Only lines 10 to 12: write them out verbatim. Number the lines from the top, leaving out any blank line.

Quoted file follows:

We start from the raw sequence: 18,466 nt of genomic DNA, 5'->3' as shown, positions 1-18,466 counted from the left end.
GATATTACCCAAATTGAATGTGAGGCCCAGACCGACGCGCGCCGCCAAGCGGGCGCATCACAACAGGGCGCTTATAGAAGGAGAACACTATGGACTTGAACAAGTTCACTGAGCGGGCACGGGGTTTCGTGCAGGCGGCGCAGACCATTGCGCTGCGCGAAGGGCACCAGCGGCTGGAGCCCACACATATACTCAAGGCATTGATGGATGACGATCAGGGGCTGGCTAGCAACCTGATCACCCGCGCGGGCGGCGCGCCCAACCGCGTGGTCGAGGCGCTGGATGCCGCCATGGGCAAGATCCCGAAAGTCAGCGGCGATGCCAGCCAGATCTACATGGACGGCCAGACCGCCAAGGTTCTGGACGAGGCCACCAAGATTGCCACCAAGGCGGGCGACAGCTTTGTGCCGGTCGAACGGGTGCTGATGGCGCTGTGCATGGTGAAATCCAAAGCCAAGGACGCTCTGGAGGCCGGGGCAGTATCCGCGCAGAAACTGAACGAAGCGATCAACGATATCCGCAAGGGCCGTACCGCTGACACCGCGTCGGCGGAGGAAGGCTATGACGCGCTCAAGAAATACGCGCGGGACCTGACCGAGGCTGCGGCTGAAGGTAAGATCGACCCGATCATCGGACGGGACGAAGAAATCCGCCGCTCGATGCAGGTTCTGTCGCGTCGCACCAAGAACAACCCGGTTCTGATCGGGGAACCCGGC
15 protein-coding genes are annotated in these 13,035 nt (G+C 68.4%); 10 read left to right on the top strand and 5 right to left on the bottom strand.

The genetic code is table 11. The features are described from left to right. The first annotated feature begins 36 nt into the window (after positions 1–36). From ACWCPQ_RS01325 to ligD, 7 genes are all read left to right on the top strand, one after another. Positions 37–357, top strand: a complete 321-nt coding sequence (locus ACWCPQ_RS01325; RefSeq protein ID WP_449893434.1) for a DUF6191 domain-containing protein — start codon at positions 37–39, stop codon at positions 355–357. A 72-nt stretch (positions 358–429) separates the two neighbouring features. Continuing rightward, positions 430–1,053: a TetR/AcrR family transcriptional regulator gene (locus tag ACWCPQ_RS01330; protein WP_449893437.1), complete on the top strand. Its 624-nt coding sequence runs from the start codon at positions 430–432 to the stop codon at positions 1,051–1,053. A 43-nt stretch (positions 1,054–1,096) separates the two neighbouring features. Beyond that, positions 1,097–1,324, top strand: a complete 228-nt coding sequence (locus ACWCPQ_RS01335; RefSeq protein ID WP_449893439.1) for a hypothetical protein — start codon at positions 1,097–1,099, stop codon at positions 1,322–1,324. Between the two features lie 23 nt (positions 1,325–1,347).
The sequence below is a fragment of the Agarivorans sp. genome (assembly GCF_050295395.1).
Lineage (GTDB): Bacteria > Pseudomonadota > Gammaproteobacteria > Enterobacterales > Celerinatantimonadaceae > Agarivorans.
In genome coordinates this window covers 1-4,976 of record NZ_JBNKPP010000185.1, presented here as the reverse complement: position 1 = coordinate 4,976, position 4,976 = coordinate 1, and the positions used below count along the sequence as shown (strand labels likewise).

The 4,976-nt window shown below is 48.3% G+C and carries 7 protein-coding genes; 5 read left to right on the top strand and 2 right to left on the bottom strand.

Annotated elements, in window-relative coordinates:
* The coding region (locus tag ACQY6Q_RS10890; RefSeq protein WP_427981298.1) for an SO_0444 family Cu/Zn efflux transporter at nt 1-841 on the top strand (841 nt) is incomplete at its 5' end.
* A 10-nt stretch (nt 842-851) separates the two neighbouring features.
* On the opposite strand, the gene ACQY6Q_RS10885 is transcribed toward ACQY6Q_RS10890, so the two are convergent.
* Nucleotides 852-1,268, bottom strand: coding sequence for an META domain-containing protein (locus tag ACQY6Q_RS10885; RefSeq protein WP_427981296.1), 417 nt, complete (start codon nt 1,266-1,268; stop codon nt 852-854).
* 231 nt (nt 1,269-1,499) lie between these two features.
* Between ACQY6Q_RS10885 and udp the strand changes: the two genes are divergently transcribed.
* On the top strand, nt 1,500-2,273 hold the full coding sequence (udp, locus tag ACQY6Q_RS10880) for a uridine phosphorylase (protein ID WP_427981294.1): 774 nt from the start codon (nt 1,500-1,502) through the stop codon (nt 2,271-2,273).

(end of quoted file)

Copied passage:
* The coding region (locus tag ACQY6Q_RS10890; RefSeq protein WP_427981298.1) for an SO_0444 family Cu/Zn efflux transporter at nt 1-841 on the top strand (841 nt) is incomplete at its 5' end.
* A 10-nt stretch (nt 842-851) separates the two neighbouring features.
* On the opposite strand, the gene ACQY6Q_RS10885 is transcribed toward ACQY6Q_RS10890, so the two are convergent.